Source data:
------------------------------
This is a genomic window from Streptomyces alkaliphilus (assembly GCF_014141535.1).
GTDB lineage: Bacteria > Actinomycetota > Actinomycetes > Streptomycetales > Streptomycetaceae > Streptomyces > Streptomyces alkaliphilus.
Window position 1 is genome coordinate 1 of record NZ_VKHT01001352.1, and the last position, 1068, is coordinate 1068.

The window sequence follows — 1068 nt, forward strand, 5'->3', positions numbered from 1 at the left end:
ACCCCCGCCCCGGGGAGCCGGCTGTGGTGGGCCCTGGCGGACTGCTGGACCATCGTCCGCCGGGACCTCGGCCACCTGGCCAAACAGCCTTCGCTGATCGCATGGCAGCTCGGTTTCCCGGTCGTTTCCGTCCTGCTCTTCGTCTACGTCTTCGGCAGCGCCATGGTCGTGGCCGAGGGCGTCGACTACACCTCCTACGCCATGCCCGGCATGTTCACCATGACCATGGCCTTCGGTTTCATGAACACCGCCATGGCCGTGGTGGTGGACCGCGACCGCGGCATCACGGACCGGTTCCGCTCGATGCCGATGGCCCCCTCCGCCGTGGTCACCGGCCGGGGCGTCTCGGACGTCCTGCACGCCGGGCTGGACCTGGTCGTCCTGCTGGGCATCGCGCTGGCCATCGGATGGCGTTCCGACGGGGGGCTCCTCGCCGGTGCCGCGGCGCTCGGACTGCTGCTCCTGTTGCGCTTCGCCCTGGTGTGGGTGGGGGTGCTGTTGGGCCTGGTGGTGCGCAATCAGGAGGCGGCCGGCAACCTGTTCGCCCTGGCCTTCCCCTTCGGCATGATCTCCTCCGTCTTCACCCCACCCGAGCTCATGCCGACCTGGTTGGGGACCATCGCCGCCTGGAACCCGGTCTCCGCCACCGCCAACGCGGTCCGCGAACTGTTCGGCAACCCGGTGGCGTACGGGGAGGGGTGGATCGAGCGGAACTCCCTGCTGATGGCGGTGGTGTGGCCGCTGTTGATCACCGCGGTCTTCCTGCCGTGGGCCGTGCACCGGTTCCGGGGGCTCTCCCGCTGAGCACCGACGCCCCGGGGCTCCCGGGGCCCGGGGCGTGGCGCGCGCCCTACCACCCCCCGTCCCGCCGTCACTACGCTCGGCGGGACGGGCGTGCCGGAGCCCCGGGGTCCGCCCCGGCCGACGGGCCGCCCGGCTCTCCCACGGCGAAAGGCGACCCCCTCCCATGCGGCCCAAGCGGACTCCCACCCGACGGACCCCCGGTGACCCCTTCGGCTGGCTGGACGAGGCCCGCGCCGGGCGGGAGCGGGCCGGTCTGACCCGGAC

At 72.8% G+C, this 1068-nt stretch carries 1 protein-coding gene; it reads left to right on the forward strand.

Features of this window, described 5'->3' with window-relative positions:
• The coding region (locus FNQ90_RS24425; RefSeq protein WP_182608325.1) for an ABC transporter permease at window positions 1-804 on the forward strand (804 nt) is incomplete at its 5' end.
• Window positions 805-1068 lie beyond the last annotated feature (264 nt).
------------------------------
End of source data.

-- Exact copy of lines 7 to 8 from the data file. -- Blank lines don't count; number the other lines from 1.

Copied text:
Features of this window, described 5'->3' with window-relative positions:
• The coding region (locus FNQ90_RS24425; RefSeq protein WP_182608325.1) for an ABC transporter permease at window positions 1-804 on the forward strand (804 nt) is incomplete at its 5' end.